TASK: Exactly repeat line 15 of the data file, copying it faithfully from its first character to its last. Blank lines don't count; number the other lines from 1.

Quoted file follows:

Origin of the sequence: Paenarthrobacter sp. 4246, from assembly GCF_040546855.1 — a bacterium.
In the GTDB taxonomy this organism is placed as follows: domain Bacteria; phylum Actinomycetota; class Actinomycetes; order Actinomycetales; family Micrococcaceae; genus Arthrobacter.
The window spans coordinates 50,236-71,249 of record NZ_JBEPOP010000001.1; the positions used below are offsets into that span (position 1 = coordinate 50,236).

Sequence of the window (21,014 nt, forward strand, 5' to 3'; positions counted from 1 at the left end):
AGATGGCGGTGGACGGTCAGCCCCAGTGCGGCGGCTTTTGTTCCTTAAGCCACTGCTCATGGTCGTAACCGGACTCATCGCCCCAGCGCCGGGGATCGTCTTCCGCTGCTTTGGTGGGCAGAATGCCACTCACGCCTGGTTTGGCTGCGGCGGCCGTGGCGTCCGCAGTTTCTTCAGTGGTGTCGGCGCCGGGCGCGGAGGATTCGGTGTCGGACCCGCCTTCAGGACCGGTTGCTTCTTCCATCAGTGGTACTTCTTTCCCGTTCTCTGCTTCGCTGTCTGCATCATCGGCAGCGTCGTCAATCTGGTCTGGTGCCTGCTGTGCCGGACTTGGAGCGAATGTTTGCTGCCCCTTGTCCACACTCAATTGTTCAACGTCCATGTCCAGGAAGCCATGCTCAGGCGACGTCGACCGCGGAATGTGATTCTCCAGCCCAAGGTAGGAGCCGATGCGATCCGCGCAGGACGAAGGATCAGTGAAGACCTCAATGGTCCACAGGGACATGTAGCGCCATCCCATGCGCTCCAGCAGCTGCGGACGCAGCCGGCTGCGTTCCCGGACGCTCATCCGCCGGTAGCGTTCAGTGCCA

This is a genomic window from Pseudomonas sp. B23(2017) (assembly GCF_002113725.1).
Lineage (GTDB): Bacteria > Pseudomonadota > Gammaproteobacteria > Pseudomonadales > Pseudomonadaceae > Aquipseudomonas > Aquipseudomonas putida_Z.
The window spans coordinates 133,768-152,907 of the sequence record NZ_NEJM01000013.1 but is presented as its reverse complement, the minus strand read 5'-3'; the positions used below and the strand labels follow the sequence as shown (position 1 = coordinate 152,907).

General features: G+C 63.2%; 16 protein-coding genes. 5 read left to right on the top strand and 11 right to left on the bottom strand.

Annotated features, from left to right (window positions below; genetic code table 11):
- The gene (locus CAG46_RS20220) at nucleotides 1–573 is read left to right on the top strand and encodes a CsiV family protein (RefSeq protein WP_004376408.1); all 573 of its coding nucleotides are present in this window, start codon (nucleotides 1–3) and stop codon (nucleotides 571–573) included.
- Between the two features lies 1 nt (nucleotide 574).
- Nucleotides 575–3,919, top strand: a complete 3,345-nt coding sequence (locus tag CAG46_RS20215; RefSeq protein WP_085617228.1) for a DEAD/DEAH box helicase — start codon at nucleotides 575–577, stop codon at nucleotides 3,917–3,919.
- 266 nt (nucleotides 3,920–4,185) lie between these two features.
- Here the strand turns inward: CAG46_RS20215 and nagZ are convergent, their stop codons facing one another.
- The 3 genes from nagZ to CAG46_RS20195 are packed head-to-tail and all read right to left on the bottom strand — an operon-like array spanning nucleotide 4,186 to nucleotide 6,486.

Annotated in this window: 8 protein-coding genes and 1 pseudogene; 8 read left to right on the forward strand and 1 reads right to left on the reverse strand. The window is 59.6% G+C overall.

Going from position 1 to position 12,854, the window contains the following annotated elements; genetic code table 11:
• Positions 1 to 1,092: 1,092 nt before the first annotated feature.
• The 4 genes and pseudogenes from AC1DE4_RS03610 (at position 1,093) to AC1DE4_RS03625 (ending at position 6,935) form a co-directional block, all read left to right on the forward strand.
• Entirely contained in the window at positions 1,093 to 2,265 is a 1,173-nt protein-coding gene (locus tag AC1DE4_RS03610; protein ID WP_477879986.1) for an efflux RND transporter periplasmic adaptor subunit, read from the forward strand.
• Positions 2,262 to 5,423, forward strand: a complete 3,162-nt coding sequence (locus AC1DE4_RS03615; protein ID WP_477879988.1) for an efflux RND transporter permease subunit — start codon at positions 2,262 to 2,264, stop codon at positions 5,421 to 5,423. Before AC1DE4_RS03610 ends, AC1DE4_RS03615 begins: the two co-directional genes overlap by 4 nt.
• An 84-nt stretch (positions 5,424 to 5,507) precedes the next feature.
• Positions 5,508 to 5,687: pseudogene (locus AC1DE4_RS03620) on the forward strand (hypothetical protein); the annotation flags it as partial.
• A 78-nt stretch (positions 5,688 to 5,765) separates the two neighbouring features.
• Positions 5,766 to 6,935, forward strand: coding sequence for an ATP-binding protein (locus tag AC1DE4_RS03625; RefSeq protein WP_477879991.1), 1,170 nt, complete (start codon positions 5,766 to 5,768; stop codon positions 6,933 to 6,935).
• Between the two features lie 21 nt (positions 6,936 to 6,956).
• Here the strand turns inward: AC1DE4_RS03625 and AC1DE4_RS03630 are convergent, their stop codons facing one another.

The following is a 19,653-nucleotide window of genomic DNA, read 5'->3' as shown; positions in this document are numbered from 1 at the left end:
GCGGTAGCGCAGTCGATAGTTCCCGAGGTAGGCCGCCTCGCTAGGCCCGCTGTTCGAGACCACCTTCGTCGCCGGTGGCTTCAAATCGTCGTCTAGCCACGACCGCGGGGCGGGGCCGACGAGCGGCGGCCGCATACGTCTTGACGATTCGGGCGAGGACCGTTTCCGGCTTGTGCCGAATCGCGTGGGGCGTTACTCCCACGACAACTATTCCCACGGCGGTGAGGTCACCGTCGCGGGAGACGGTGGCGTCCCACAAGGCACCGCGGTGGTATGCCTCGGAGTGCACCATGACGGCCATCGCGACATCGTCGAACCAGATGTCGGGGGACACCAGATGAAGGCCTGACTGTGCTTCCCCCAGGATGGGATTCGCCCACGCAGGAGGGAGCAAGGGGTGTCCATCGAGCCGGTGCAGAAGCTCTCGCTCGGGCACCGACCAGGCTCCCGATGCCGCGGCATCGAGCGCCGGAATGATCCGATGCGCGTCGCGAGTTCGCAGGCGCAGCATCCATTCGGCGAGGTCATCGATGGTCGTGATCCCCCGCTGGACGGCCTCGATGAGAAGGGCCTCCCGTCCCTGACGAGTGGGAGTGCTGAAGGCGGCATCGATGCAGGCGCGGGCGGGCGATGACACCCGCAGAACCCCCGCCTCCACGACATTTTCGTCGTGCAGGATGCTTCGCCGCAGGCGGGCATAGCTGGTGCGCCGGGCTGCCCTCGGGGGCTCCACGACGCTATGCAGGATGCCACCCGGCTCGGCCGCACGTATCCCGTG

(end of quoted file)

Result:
- Here the strand turns inward: CAG46_RS20215 and nagZ are convergent, their stop codons facing one another.